Monday, 20 June 2022 11:28

Podium finish gives Lewis Hamilton 'hope' but Mercedes 'managing expectations'.

By Andrew Benson.

Lewis Hamilton says his podium at the Canadian Grand Prix has given him hope that Mercedes can return to competitiveness this year.

The seven-time champion had not scored a podium since the first race of the season and his result in Montreal ended a run of difficult races.

"It has given me a lot of hope there is more to come from this car, that the potential is truly there if we can get the set-up right," Hamilton said.

Prior to Montreal, Hamilton had been out-qualified by team-mate George Russell for three consecutive races, and had not finished ahead of him since the first race of the season in Bahrain.

Partly, that has been due to Russell's own highly impressive form this season. It remains an open question as to who will ultimately prove the faster, and there can be no higher compliment for Russell than that.

But there have also been bad luck and awkward circumstances for which Hamilton cannot be blamed. And at the same time the team's more experienced driver has been taking on what has been more often than not the less effective choice out of a series of set-up gambles by Mercedes as they seek to get on top of their recalcitrant car.

After expressing how "so, so happy" he was to finally have a good weekend, Hamilton half-joked that "maybe the second half of the season George can do the experiments".

More seriously, he said he thought that it was time for the team to not take matters quite so far as they seek to edge towards Red Bull and Ferrari on performance.

"We are just trying to progress as a team," Hamilton said. "Moving forwards, we will be a little more cautious on doing too many experiments as it really does hinder you through the weekend, especially if you only have first and second practice in the dry.

"There are lots of learnings from this weekend and improvements we can make going forwards but really great pace today. It is so nice to see. That has not always been the case with this car."

Hamilton finished only seven seconds behind race-winner Max Verstappen, as the Red Bull driver held off a late charge from Ferrari's Carlos Sainz, and there were times during the race when he was matching the leaders' lap times. But it is important to keep this in context.

The race was neutralised by a safety car with 20 laps to go, and resumed with only 16 remaining. Hamilton lost that margin in those laps, despite entering them hoping he could "just about keep up with them".

As such, Canada did not mark a significant step forwards for Mercedes on performance. The car remained where it has been all year, about 0.8secs a lap slower than the Red Bull and Ferrari. It just showed better tyre degradation than them - so it moved towards them on pace as the stints developed.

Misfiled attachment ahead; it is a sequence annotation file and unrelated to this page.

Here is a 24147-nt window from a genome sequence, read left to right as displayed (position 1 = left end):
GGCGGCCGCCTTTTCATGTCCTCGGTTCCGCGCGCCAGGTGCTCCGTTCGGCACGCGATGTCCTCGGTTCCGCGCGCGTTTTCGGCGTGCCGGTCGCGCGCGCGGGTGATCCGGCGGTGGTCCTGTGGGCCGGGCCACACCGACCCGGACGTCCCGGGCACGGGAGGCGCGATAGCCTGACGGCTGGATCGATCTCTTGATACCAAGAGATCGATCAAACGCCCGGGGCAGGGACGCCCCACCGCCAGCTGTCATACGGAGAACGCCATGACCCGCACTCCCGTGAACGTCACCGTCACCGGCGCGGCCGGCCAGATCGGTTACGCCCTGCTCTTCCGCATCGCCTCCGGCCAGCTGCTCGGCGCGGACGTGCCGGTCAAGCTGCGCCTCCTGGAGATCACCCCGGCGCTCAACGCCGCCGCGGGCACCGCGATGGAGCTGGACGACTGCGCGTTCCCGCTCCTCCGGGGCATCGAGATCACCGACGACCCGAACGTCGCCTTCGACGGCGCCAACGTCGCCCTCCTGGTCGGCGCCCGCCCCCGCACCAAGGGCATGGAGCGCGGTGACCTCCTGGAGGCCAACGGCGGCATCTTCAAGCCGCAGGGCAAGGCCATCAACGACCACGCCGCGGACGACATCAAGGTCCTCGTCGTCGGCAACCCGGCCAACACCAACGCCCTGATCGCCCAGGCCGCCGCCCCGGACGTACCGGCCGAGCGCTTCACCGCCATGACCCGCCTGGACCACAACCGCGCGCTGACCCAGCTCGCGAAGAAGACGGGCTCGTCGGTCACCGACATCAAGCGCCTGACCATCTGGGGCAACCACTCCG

Team principal Toto Wolff said: "One swallow doesn't make a summer. We saw the swallow also in Barcelona [in May] but somehow it flew somewhere else.

"We were off the pace on Friday and we were good in the wet [in qualifying], respectable. Today at times we were with the quickest cars. In the second stint, Lewis and George were almost matching the front-runners on some laps.

"But we just need to be careful, there is is so much work we need to do to be back at the front and we are not yet there.

"We have scored four to five podiums and we are seeing glimpses of performance but it is far away from our own expectations of ourselves. You need to see a podium as a good result on merit and I'm happy for Lewis because he was really disadvantaged in some of the races where the safety car went against him. But still a lot of work to do."

Mercedes feel they have dispensed with the aerodynamic porpoising problem that afflicted them in the early race of the season, but are still suffering with another key issue - bouncing caused by a very stiff suspension set-up.

They made progress in Canada by raising the car and running the suspension softer, but what succeeded in improving the car's ride did not improve its performance.

This is a vicious circle that Mercedes do not yet know how to find a way out of. They expect to be more competitive at the next race, the British Grand Prix, because the long, fast corners and smooth track surface will suit their car.

But they do not have a key that will make the car as fast as a Red Bull or Ferrari. And until they find one, Hamilton's hopes of improved performance will remain just that.

"We should manage our own expectations," Wolff said, "and just grind away and look at the data and come up with some sensible solutions.

"We just need to get more load in the car, more downforce, and do that with a car that is not as low on the ground as we have expected. It is clear direction. You can see the [other] cars are going higher and this is where we need to find the performance."